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Full steam ahead for world's highest railway
Construction of the world's highest railway which links the Tibet Autonomous Region and Qinghai Province is on track with all technical preparations close to being completed.
Fu Zhihuan, minister of railways, said his ministry is building four trial projects along frozen areas in Tibet which will provide them with first-hand information ahead of large-scale construction next year.
"With those live tests and thorough geographic research conducted in the plateau over past decades, we are confident we will finish the huge railway project with high quality and on time," Fu said at a news conference held by the Information Office under the State Council yesterday.
His ministry has organized a construction team of 11,000 workers to lay the track along the roof of the world with some local people also involved in the project. After professional training, they will lay the track close to their home towns.
The ministry has dispatched fully-equipped professional medical teams to ensure workers' health and safety at high altitudes where the air is thin.
Fifty people who suffered altitude sickness were taken to hospitals at lower elevation while the rest adapted to the plateau environment.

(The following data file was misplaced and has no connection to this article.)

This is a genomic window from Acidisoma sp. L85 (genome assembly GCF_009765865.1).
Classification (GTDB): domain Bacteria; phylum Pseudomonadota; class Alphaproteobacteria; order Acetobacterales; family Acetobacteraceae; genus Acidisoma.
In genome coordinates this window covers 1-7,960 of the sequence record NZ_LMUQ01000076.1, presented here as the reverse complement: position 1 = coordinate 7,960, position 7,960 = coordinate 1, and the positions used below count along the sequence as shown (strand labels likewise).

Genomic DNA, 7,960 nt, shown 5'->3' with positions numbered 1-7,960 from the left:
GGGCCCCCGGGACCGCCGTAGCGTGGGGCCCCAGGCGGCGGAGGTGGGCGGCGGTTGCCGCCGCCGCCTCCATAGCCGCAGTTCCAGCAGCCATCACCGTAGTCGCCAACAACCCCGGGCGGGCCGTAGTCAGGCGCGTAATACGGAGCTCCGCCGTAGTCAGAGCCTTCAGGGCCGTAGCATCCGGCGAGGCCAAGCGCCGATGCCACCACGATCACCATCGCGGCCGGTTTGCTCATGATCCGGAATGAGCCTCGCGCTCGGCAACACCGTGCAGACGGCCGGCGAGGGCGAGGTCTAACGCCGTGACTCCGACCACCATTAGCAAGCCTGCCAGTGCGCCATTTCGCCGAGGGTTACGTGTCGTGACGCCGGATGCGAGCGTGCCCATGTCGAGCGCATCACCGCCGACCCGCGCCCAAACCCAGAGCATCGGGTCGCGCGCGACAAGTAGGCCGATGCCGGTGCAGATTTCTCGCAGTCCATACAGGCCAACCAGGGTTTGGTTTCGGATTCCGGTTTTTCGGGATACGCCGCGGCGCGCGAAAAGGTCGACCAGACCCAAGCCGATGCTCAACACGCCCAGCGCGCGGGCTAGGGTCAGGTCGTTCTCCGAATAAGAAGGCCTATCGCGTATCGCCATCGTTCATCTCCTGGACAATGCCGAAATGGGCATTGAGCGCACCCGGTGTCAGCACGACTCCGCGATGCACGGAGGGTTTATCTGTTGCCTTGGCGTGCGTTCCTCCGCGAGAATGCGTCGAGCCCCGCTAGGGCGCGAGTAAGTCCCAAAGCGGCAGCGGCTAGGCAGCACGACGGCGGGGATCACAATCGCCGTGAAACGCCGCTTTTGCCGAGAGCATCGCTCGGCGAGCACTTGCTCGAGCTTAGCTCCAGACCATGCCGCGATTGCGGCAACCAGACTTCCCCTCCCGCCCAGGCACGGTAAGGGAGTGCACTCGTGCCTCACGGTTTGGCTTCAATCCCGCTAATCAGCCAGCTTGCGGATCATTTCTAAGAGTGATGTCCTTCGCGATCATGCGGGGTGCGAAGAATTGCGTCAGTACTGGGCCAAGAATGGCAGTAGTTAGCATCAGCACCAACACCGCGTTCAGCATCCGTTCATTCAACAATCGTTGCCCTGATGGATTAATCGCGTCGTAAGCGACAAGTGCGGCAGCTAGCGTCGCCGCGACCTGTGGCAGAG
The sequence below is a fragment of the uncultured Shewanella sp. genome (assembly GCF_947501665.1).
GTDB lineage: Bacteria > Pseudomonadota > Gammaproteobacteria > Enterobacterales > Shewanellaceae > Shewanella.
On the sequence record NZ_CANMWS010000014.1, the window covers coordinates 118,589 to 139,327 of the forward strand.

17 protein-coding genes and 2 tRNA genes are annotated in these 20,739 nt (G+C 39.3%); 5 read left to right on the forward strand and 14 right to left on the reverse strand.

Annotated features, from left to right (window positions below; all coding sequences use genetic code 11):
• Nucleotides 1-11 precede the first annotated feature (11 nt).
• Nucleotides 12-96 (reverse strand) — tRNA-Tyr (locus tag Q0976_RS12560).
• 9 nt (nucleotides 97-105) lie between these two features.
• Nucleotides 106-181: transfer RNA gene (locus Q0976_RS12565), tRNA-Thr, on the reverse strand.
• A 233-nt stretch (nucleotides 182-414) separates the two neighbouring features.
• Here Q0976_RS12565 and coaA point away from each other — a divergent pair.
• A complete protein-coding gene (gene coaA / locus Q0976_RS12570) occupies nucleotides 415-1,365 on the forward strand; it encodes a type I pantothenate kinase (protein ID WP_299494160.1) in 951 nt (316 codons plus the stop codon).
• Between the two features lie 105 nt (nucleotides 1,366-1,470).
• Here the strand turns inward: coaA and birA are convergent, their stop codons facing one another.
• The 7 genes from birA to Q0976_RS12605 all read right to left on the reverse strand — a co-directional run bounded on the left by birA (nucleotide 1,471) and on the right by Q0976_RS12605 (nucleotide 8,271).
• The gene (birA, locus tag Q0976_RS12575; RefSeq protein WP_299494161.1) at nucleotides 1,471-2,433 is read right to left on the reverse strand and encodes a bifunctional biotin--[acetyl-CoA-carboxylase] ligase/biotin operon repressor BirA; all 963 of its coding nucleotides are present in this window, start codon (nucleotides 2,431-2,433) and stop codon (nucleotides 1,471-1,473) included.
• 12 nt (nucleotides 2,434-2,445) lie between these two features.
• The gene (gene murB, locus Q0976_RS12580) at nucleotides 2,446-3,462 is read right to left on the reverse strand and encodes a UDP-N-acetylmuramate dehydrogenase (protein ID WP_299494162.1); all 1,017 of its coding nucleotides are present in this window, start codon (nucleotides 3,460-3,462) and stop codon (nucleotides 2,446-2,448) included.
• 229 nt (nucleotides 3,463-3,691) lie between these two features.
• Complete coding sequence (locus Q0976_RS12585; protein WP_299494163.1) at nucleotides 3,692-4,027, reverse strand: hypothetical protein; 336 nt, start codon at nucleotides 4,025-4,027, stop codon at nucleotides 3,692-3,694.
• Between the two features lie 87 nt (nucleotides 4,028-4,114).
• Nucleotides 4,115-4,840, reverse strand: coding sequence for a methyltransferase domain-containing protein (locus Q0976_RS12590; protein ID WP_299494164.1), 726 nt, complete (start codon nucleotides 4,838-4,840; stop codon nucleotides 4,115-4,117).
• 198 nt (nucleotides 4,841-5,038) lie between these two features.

The ministry had invested a total of 770 million yuan (US$93 million) in the project by October, starting the construction of 55 bridges and three tunnels.
Fu said his ministry attached great importance to the environment protection of the plateau, and protective measures to preserve vegetation and wildlife had been detailed to construction units.
Wang Yuqing, vice-director of the State Environmental Protection Administration, said his administration has kept close eye on the impact the railway project is having on local ecology, and was satisfied with the work so far.
"Construction must be in line with all the related environmental, ecological and animal protection laws and regulations, and we will supervise their work around the clock," Wang said.
Responding to questions about the investment in the railway, Zhang Guobao, vice-minister of the State Development Planning Commission, said the central government would foot the entire 26 billion yuan (US$3.1 billion) investment, and no foreign loans or special treasury bonds would be required.
He said the railway would provide an economic, fast and convenient transport line for the Tibetan people, which will ultimately promote the social and economic development of the region.
"A reduction in travelling costs will enable more people to enjoy the natural beauty and ancient culture of Tibet," he said.
The Qinghai-Tibet railway project was started this June and will involve 1,142 kilometres of track. It is due to be completed by 2007.
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